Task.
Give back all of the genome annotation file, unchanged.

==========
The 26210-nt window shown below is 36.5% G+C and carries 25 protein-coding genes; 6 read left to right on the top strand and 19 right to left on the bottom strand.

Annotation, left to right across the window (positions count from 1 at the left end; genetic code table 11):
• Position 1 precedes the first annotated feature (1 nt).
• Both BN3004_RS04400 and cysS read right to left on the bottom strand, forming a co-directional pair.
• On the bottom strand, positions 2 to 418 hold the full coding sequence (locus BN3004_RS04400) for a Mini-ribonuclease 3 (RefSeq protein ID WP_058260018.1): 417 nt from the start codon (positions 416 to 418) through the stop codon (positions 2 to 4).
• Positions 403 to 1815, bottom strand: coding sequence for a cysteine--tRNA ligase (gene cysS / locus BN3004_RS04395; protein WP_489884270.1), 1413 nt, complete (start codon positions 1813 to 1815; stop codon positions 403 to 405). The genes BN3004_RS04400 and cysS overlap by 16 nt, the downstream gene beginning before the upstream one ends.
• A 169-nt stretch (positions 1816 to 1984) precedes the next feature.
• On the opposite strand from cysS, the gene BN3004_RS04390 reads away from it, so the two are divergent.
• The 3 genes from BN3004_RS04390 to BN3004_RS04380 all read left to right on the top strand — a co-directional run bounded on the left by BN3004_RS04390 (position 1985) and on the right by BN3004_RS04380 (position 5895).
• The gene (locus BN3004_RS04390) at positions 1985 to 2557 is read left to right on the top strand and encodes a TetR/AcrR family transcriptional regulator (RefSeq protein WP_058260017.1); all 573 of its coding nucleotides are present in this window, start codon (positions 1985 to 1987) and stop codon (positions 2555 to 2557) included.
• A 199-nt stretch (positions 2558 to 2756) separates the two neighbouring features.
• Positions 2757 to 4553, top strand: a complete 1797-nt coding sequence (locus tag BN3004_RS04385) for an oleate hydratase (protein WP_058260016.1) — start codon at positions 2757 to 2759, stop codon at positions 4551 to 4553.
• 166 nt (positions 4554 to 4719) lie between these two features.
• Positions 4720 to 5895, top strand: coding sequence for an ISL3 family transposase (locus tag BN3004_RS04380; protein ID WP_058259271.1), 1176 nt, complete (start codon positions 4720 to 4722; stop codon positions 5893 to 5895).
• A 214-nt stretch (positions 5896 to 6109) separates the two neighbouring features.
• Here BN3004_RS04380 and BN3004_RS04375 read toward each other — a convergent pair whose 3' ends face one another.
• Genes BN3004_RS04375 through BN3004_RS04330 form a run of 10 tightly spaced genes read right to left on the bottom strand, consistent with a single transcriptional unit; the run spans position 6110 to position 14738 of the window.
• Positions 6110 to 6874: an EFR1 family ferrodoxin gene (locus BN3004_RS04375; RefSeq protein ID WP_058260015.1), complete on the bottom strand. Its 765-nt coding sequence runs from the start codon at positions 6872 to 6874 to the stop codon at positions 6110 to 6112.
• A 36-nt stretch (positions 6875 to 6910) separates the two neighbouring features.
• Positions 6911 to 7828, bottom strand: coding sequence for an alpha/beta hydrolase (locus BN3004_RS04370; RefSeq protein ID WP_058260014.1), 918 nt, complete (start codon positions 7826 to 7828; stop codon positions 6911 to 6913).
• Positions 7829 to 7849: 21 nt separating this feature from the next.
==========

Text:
The 26210-nt window shown below is 36.5% G+C and carries 25 protein-coding genes; 6 read left to right on the top strand and 19 right to left on the bottom strand.

Annotation, left to right across the window (positions count from 1 at the left end; genetic code table 11):
• Position 1 precedes the first annotated feature (1 nt).
• Both BN3004_RS04400 and cysS read right to left on the bottom strand, forming a co-directional pair.
• On the bottom strand, positions 2 to 418 hold the full coding sequence (locus BN3004_RS04400) for a Mini-ribonuclease 3 (RefSeq protein ID WP_058260018.1): 417 nt from the start codon (positions 416 to 418) through the stop codon (positions 2 to 4).
• Positions 403 to 1815, bottom strand: coding sequence for a cysteine--tRNA ligase (gene cysS / locus BN3004_RS04395; protein WP_489884270.1), 1413 nt, complete (start codon positions 1813 to 1815; stop codon positions 403 to 405). The genes BN3004_RS04400 and cysS overlap by 16 nt, the downstream gene beginning before the upstream one ends.
• A 169-nt stretch (positions 1816 to 1984) precedes the next feature.
• On the opposite strand from cysS, the gene BN3004_RS04390 reads away from it, so the two are divergent.
• The 3 genes from BN3004_RS04390 to BN3004_RS04380 all read left to right on the top strand — a co-directional run bounded on the left by BN3004_RS04390 (position 1985) and on the right by BN3004_RS04380 (position 5895).
• The gene (locus BN3004_RS04390) at positions 1985 to 2557 is read left to right on the top strand and encodes a TetR/AcrR family transcriptional regulator (RefSeq protein WP_058260017.1); all 573 of its coding nucleotides are present in this window, start codon (positions 1985 to 1987) and stop codon (positions 2555 to 2557) included.
• A 199-nt stretch (positions 2558 to 2756) separates the two neighbouring features.
• Positions 2757 to 4553, top strand: a complete 1797-nt coding sequence (locus tag BN3004_RS04385) for an oleate hydratase (protein WP_058260016.1) — start codon at positions 2757 to 2759, stop codon at positions 4551 to 4553.
• 166 nt (positions 4554 to 4719) lie between these two features.
• Positions 4720 to 5895, top strand: coding sequence for an ISL3 family transposase (locus tag BN3004_RS04380; protein ID WP_058259271.1), 1176 nt, complete (start codon positions 4720 to 4722; stop codon positions 5893 to 5895).
• A 214-nt stretch (positions 5896 to 6109) separates the two neighbouring features.
• Here BN3004_RS04380 and BN3004_RS04375 read toward each other — a convergent pair whose 3' ends face one another.
• Genes BN3004_RS04375 through BN3004_RS04330 form a run of 10 tightly spaced genes read right to left on the bottom strand, consistent with a single transcriptional unit; the run spans position 6110 to position 14738 of the window.
• Positions 6110 to 6874: an EFR1 family ferrodoxin gene (locus BN3004_RS04375; RefSeq protein ID WP_058260015.1), complete on the bottom strand. Its 765-nt coding sequence runs from the start codon at positions 6872 to 6874 to the stop codon at positions 6110 to 6112.
• A 36-nt stretch (positions 6875 to 6910) separates the two neighbouring features.
• Positions 6911 to 7828, bottom strand: coding sequence for an alpha/beta hydrolase (locus BN3004_RS04370; RefSeq protein ID WP_058260014.1), 918 nt, complete (start codon positions 7826 to 7828; stop codon positions 6911 to 6913).
• Positions 7829 to 7849: 21 nt separating this feature from the next.